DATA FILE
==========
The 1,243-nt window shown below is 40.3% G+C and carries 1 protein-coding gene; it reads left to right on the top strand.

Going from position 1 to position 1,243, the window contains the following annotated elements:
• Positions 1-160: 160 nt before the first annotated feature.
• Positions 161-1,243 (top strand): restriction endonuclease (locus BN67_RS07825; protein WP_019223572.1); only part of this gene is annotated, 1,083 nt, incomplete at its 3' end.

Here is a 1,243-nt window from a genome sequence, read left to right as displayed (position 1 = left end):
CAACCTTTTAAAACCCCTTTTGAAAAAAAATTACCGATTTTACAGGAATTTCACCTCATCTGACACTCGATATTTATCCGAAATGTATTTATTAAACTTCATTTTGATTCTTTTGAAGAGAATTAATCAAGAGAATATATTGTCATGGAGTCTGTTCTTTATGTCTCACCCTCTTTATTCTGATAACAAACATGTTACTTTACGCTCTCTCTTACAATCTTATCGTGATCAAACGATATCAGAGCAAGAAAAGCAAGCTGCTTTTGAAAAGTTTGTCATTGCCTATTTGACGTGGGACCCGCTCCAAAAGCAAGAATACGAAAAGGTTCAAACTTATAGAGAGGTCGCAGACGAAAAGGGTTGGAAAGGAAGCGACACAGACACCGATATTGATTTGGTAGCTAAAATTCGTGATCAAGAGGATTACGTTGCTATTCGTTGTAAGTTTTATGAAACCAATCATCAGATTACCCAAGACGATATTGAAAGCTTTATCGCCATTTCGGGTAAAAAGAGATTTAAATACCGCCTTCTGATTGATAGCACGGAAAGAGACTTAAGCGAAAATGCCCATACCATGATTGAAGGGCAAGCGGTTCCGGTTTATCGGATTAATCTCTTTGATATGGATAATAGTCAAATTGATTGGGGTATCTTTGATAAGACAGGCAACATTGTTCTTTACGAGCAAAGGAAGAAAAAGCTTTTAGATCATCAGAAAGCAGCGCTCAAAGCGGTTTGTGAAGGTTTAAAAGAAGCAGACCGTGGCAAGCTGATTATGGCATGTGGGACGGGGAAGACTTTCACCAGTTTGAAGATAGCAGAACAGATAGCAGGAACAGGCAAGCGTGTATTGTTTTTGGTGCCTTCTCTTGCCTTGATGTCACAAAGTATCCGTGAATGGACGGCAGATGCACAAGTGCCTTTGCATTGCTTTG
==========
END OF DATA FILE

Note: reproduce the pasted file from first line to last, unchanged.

The 1,243-nt window shown below is 40.3% G+C and carries 1 protein-coding gene; it reads left to right on the top strand.

Going from position 1 to position 1,243, the window contains the following annotated elements:
• Positions 1-160: 160 nt before the first annotated feature.
• Positions 161-1,243 (top strand): restriction endonuclease (locus BN67_RS07825; protein WP_019223572.1); only part of this gene is annotated, 1,083 nt, incomplete at its 3' end.

Here is a 1,243-nt window from a genome sequence, read left to right as displayed (position 1 = left end):
CAACCTTTTAAAACCCCTTTTGAAAAAAAATTACCGATTTTACAGGAATTTCACCTCATCTGACACTCGATATTTATCCGAAATGTATTTATTAAACTTCATTTTGATTCTTTTGAAGAGAATTAATCAAGAGAATATATTGTCATGGAGTCTGTTCTTTATGTCTCACCCTCTTTATTCTGATAACAAACATGTTACTTTACGCTCTCTCTTACAATCTTATCGTGATCAAACGATATCAGAGCAAGAAAAGCAAGCTGCTTTTGAAAAGTTTGTCATTGCCTATTTGACGTGGGACCCGCTCCAAAAGCAAGAATACGAAAAGGTTCAAACTTATAGAGAGGTCGCAGACGAAAAGGGTTGGAAAGGAAGCGACACAGACACCGATATTGATTTGGTAGCTAAAATTCGTGATCAAGAGGATTACGTTGCTATTCGTTGTAAGTTTTATGAAACCAATCATCAGATTACCCAAGACGATATTGAAAGCTTTATCGCCATTTCGGGTAAAAAGAGATTTAAATACCGCCTTCTGATTGATAGCACGGAAAGAGACTTAAGCGAAAATGCCCATACCATGATTGAAGGGCAAGCGGTTCCGGTTTATCGGATTAATCTCTTTGATATGGATAATAGTCAAATTGATTGGGGTATCTTTGATAAGACAGGCAACATTGTTCTTTACGAGCAAAGGAAGAAAAAGCTTTTAGATCATCAGAAAGCAGCGCTCAAAGCGGTTTGTGAAGGTTTAAAAGAAGCAGACCGTGGCAAGCTGATTATGGCATGTGGGACGGGGAAGACTTTCACCAGTTTGAAGATAGCAGAACAGATAGCAGGAACAGGCAAGCGTGTATTGTTTTTGGTGCCTTCTCTTGCCTTGATGTCACAAAGTATCCGTGAATGGACGGCAGATGCACAAGTGCCTTTGCATTGCTTTG